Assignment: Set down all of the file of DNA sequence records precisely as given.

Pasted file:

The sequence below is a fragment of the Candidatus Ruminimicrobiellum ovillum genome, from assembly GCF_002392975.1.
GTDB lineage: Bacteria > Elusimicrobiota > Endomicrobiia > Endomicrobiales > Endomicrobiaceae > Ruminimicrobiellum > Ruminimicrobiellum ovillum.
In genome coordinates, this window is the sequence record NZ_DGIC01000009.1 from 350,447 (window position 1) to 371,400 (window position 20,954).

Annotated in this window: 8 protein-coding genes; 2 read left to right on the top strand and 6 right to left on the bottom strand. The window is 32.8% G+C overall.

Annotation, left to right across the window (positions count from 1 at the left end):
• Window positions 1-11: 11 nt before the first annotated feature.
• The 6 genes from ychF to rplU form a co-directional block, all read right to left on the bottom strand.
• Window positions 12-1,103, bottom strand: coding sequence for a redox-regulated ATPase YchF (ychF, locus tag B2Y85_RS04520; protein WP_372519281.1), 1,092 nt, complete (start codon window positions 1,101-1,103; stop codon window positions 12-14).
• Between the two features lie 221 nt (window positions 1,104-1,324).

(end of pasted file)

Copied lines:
The sequence below is a fragment of the Candidatus Ruminimicrobiellum ovillum genome, from assembly GCF_002392975.1.
GTDB lineage: Bacteria > Elusimicrobiota > Endomicrobiia > Endomicrobiales > Endomicrobiaceae > Ruminimicrobiellum > Ruminimicrobiellum ovillum.
In genome coordinates, this window is the sequence record NZ_DGIC01000009.1 from 350,447 (window position 1) to 371,400 (window position 20,954).

Annotated in this window: 8 protein-coding genes; 2 read left to right on the top strand and 6 right to left on the bottom strand. The window is 32.8% G+C overall.

Annotation, left to right across the window (positions count from 1 at the left end):
• Window positions 1-11: 11 nt before the first annotated feature.
• The 6 genes from ychF to rplU form a co-directional block, all read right to left on the bottom strand.
• Window positions 12-1,103, bottom strand: coding sequence for a redox-regulated ATPase YchF (ychF, locus tag B2Y85_RS04520; protein WP_372519281.1), 1,092 nt, complete (start codon window positions 1,101-1,103; stop codon window positions 12-14).
• Between the two features lie 221 nt (window positions 1,104-1,324).